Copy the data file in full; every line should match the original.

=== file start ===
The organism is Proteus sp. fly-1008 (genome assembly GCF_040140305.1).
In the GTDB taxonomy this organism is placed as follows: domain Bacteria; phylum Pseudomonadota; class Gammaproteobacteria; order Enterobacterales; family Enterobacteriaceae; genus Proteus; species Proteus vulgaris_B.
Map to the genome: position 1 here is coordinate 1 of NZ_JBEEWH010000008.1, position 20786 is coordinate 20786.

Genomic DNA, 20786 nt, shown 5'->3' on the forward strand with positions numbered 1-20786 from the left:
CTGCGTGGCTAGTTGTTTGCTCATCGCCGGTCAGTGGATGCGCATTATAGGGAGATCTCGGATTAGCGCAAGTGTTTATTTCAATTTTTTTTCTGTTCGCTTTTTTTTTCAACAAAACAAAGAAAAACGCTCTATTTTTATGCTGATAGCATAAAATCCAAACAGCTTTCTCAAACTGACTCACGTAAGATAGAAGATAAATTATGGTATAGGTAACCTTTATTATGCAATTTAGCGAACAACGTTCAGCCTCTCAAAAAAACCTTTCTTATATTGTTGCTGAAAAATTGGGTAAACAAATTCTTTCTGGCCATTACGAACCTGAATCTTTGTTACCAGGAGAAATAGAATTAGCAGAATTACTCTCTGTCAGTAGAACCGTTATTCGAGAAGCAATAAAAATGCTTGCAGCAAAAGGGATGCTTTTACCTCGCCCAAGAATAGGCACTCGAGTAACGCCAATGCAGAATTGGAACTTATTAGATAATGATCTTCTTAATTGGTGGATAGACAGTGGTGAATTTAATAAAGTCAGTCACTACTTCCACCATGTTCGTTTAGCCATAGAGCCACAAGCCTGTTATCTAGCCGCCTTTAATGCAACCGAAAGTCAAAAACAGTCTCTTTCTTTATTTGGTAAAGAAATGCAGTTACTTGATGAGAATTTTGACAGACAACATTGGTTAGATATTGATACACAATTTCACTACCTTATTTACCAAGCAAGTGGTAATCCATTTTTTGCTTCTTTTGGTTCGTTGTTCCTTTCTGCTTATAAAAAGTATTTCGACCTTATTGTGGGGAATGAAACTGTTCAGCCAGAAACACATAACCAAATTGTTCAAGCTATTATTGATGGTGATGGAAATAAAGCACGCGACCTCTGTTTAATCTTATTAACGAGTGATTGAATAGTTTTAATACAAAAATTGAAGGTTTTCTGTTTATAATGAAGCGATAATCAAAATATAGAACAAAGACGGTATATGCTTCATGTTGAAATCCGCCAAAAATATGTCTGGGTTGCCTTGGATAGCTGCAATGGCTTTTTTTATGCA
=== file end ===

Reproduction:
The organism is Proteus sp. fly-1008 (genome assembly GCF_040140305.1).
In the GTDB taxonomy this organism is placed as follows: domain Bacteria; phylum Pseudomonadota; class Gammaproteobacteria; order Enterobacterales; family Enterobacteriaceae; genus Proteus; species Proteus vulgaris_B.
Map to the genome: position 1 here is coordinate 1 of NZ_JBEEWH010000008.1, position 20786 is coordinate 20786.

Genomic DNA, 20786 nt, shown 5'->3' on the forward strand with positions numbered 1-20786 from the left:
CTGCGTGGCTAGTTGTTTGCTCATCGCCGGTCAGTGGATGCGCATTATAGGGAGATCTCGGATTAGCGCAAGTGTTTATTTCAATTTTTTTTCTGTTCGCTTTTTTTTTCAACAAAACAAAGAAAAACGCTCTATTTTTATGCTGATAGCATAAAATCCAAACAGCTTTCTCAAACTGACTCACGTAAGATAGAAGATAAATTATGGTATAGGTAACCTTTATTATGCAATTTAGCGAACAACGTTCAGCCTCTCAAAAAAACCTTTCTTATATTGTTGCTGAAAAATTGGGTAAACAAATTCTTTCTGGCCATTACGAACCTGAATCTTTGTTACCAGGAGAAATAGAATTAGCAGAATTACTCTCTGTCAGTAGAACCGTTATTCGAGAAGCAATAAAAATGCTTGCAGCAAAAGGGATGCTTTTACCTCGCCCAAGAATAGGCACTCGAGTAACGCCAATGCAGAATTGGAACTTATTAGATAATGATCTTCTTAATTGGTGGATAGACAGTGGTGAATTTAATAAAGTCAGTCACTACTTCCACCATGTTCGTTTAGCCATAGAGCCACAAGCCTGTTATCTAGCCGCCTTTAATGCAACCGAAAGTCAAAAACAGTCTCTTTCTTTATTTGGTAAAGAAATGCAGTTACTTGATGAGAATTTTGACAGACAACATTGGTTAGATATTGATACACAATTTCACTACCTTATTTACCAAGCAAGTGGTAATCCATTTTTTGCTTCTTTTGGTTCGTTGTTCCTTTCTGCTTATAAAAAGTATTTCGACCTTATTGTGGGGAATGAAACTGTTCAGCCAGAAACACATAACCAAATTGTTCAAGCTATTATTGATGGTGATGGAAATAAAGCACGCGACCTCTGTTTAATCTTATTAACGAGTGATTGAATAGTTTTAATACAAAAATTGAAGGTTTTCTGTTTATAATGAAGCGATAATCAAAATATAGAACAAAGACGGTATATGCTTCATGTTGAAATCCGCCAAAAATATGTCTGGGTTGCCTTGGATAGCTGCAATGGCTTTTTTTATGCA